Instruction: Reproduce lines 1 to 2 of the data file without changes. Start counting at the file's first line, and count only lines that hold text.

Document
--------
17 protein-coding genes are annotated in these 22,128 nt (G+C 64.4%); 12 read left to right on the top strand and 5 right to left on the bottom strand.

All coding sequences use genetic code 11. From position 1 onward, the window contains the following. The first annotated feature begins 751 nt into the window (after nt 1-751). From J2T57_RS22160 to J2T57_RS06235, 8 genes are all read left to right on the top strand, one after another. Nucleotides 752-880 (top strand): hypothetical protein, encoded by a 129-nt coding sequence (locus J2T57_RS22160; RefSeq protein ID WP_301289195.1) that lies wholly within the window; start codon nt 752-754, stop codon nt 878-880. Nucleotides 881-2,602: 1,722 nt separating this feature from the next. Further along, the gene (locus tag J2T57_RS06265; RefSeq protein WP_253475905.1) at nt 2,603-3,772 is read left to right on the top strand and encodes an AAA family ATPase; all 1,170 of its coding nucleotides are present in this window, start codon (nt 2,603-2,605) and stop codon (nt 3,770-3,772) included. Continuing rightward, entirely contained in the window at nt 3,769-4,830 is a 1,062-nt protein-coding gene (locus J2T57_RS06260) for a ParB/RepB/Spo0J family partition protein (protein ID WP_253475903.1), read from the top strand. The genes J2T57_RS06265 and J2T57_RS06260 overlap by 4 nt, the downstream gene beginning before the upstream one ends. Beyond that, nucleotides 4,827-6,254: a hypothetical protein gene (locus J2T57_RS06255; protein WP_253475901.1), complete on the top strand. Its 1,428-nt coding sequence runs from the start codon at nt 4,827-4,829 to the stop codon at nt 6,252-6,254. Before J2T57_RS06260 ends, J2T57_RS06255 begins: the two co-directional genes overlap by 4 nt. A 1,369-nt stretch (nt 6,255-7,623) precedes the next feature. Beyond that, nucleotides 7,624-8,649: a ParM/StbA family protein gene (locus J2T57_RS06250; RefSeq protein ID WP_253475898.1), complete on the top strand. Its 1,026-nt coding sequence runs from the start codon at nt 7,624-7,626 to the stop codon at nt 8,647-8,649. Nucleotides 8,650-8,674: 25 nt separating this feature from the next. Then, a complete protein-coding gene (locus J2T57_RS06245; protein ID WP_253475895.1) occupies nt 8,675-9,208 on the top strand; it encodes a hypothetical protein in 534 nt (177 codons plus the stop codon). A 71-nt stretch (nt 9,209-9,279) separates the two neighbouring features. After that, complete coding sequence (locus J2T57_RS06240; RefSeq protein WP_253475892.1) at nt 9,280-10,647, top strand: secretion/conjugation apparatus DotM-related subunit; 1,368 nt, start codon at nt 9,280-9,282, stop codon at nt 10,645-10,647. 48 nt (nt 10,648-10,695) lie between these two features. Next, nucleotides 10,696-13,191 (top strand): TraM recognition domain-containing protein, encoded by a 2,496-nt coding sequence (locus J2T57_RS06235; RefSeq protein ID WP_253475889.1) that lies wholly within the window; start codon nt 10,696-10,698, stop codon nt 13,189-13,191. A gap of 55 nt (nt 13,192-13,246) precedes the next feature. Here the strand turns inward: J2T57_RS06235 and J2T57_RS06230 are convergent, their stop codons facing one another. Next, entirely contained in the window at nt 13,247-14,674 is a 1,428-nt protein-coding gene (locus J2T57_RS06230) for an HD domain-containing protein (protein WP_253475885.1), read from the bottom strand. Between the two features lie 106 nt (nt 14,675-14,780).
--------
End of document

17 protein-coding genes are annotated in these 22,128 nt (G+C 64.4%); 12 read left to right on the top strand and 5 right to left on the bottom strand.

All coding sequences use genetic code 11. From position 1 onward, the window contains the following. The first annotated feature begins 751 nt into the window (after nt 1-751). From J2T57_RS22160 to J2T57_RS06235, 8 genes are all read left to right on the top strand, one after another. Nucleotides 752-880 (top strand): hypothetical protein, encoded by a 129-nt coding sequence (locus J2T57_RS22160; RefSeq protein ID WP_301289195.1) that lies wholly within the window; start codon nt 752-754, stop codon nt 878-880. Nucleotides 881-2,602: 1,722 nt separating this feature from the next. Further along, the gene (locus tag J2T57_RS06265; RefSeq protein WP_253475905.1) at nt 2,603-3,772 is read left to right on the top strand and encodes an AAA family ATPase; all 1,170 of its coding nucleotides are present in this window, start codon (nt 2,603-2,605) and stop codon (nt 3,770-3,772) included. Continuing rightward, entirely contained in the window at nt 3,769-4,830 is a 1,062-nt protein-coding gene (locus J2T57_RS06260) for a ParB/RepB/Spo0J family partition protein (protein ID WP_253475903.1), read from the top strand. The genes J2T57_RS06265 and J2T57_RS06260 overlap by 4 nt, the downstream gene beginning before the upstream one ends. Beyond that, nucleotides 4,827-6,254: a hypothetical protein gene (locus J2T57_RS06255; protein WP_253475901.1), complete on the top strand. Its 1,428-nt coding sequence runs from the start codon at nt 4,827-4,829 to the stop codon at nt 6,252-6,254. Before J2T57_RS06260 ends, J2T57_RS06255 begins: the two co-directional genes overlap by 4 nt. A 1,369-nt stretch (nt 6,255-7,623) precedes the next feature. Beyond that, nucleotides 7,624-8,649: a ParM/StbA family protein gene (locus J2T57_RS06250; RefSeq protein ID WP_253475898.1), complete on the top strand. Its 1,026-nt coding sequence runs from the start codon at nt 7,624-7,626 to the stop codon at nt 8,647-8,649. Nucleotides 8,650-8,674: 25 nt separating this feature from the next. Then, a complete protein-coding gene (locus J2T57_RS06245; protein ID WP_253475895.1) occupies nt 8,675-9,208 on the top strand; it encodes a hypothetical protein in 534 nt (177 codons plus the stop codon). A 71-nt stretch (nt 9,209-9,279) separates the two neighbouring features. After that, complete coding sequence (locus J2T57_RS06240; RefSeq protein WP_253475892.1) at nt 9,280-10,647, top strand: secretion/conjugation apparatus DotM-related subunit; 1,368 nt, start codon at nt 9,280-9,282, stop codon at nt 10,645-10,647. 48 nt (nt 10,648-10,695) lie between these two features. Next, nucleotides 10,696-13,191 (top strand): TraM recognition domain-containing protein, encoded by a 2,496-nt coding sequence (locus J2T57_RS06235; RefSeq protein ID WP_253475889.1) that lies wholly within the window; start codon nt 10,696-10,698, stop codon nt 13,189-13,191. A gap of 55 nt (nt 13,192-13,246) precedes the next feature. Here the strand turns inward: J2T57_RS06235 and J2T57_RS06230 are convergent, their stop codons facing one another. Next, entirely contained in the window at nt 13,247-14,674 is a 1,428-nt protein-coding gene (locus J2T57_RS06230) for an HD domain-containing protein (protein WP_253475885.1), read from the bottom strand. Between the two features lie 106 nt (nt 14,675-14,780).